Plato Democritans: The Ancient Cabbala Revived

  • Robert Crocker
Part of the International Archives of the History of Ideas / Archives Internationales d’Histoire des Idées book series (ARCH, volume 185)


At the time of his controversy with Vaughan, More was a leading member of a small but growing band of younger, anti-dogmatic, anti-scholastic, theologically liberal academics at Cambridge, with a keen interest in classical and Christian Platonism and the new natural philosophy.1 His intellectually challenging and intricate Platonic poems, republished in 1647 with his learned commentaries, were also widely admired, and he became renown for incorporating these interests in his teaching, in the process gathering around him a small group of pupils or former pupils, who shared his interests in this rational and moral Platonism and Cartesianism. Foremost amongst his own pupils at Christ’s in the late 1640s were George Rust and John Sharp, who went on to influential careers in the Church after the Restoration, and John Finch, the son of Heneage Finch, Recorder of the City of London and Speaker of the House of Commons.2 Through Finch More met Anne, later Viscountess Conway, Finch’ s younger half-sister,3 and through More Finch was introduced not only to philosophy and contemporary natural thought, but through his brief residence at Christ’s, to his life-long friend and companion Thomas Baines.4 The Finch and Conway families became good friends to More, and important patrons of both himself and his Platonist friends, including Ralph Cudworth, probably protecting them from their High Church opponents after the Restoration.5


Ontological Argument Intellectual Humility Gifted Mathematician Liberal Academic Infinite Universe 
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  1. 1.
    See C. Webster, The Great Instauration (London: Duckworth, 1975) and John Gascoigne, Cambridge in the Age of Enlightenment (Cambridge: CUP, 1989).Google Scholar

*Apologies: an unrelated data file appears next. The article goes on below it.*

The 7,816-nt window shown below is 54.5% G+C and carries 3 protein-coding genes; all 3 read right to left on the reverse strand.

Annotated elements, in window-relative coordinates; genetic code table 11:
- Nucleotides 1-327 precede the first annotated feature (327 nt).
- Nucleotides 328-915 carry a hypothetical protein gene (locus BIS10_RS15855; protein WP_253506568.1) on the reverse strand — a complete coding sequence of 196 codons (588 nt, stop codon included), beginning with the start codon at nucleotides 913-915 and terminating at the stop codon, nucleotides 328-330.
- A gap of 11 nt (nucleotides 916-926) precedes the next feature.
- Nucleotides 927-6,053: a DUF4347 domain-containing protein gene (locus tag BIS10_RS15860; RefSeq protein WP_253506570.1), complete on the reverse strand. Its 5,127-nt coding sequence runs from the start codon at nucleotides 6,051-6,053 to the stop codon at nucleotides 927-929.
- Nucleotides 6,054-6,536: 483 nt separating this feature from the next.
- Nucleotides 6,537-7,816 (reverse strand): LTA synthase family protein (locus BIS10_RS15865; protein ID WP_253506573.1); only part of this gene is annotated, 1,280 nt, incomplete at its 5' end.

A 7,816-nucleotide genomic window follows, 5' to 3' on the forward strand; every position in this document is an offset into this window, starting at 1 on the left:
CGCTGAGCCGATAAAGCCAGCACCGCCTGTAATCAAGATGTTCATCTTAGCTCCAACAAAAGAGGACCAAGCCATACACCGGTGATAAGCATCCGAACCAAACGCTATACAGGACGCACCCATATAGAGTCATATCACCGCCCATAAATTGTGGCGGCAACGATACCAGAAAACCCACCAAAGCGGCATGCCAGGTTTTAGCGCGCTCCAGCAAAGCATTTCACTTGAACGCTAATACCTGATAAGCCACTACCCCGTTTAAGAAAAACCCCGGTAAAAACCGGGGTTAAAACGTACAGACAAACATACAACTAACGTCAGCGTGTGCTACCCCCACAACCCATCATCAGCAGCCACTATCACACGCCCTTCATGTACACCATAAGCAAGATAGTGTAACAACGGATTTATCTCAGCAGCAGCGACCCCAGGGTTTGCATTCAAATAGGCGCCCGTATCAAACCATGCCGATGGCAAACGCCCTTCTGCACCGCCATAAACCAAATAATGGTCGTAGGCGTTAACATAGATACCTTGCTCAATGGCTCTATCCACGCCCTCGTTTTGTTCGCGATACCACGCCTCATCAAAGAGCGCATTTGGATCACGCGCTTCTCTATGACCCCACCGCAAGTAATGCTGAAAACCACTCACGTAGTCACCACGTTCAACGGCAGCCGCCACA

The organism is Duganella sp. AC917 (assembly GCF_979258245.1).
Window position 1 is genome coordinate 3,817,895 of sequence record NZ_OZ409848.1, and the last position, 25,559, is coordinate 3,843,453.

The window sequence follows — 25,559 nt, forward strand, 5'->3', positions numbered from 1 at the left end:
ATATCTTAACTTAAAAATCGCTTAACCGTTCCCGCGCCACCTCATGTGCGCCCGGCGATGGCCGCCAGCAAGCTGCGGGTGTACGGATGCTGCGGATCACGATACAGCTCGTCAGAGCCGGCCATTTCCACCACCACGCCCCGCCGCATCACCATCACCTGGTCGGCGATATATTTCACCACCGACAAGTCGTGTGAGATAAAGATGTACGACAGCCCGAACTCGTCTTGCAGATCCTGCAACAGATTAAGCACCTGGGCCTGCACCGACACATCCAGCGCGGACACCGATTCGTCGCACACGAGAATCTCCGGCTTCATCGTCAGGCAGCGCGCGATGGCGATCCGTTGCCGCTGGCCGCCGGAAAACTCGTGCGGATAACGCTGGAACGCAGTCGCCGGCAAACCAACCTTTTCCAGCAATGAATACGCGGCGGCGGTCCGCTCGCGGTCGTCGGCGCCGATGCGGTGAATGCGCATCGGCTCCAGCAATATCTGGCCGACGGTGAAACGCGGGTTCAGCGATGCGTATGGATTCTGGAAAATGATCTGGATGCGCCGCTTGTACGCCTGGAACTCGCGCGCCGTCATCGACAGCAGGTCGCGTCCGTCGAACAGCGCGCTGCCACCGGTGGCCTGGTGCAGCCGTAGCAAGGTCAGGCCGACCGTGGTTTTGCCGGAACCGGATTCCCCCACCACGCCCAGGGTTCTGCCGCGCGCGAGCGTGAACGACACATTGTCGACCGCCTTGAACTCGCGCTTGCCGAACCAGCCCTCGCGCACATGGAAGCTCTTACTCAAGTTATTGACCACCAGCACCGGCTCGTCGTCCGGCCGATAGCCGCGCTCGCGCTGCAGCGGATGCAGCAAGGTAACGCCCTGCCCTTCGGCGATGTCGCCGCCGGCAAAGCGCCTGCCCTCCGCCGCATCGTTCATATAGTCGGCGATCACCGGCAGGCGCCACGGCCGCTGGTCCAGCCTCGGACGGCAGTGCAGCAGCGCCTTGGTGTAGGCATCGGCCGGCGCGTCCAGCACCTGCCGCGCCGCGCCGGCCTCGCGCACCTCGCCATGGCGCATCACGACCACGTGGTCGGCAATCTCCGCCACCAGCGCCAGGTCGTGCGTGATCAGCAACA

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    See Peile under Rust and Sharp, and also DNB; see under Heneage and John Finch, DNB; John was the fourth child and third son of Heneage Finch; see Nicolson: 1–5; and also A. Malloch, Finch and Baines (Cambridge: CUP, 1917): 1–3.Google Scholar
  3. 3.
    Anne was the second surviving daughter of Heneage Finch’s second marriage. Nicolson draws a rather misleading, overly romantic portrait of John Finch as `an ineffectual angel’; see for example Nicolson: 3. Malloch’s account, despite its evident age, is a useful antidote. But both Finch and Conway, father and son, remain neglected figures, as Sarah Hutton points out, “Introduction”, Nicolson: viii-x.Google Scholar
  4. 4.
    Nicolson, ibid, and Malloch, Finch and Baines: 3–4. Baines (1622–1680) was slightly older than Finch (1626–82), and appeared to More to represent an ideal kind of Platonic friendship, although he appears in his letters to be irritated by Baines’ resolute adherence to a sceptical materialism. See Sarah Hutton’s article on Finch, DNB. Google Scholar
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    See below, Chapter 6.Google Scholar
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  52. 52.
    More’s sermon on this is preserved in Discourses: 85–118.Google Scholar
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    Antipsychopannychia: Preface.Google Scholar
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    Antidote: I iv 3; and see I xi, and True Notion, and below. One of More’s later logical criticisms of Descartes was that he had deduced the idea of the `necessary’ existence of Matter (Principia,II i ff.) from its idea in the mind, and thus in doing so had undermined his earlier proof for the existence of God from his `idea’ (Principia: I xii-xx), whose logical priority to Matter was in this way threatened. See EM: Preface, sect.4.Google Scholar
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Copyright information

© Springer Science+Business Media Dordrecht 2003

Authors and Affiliations

  • Robert Crocker
    • 1
  1. 1.University of AustraliaAustralia

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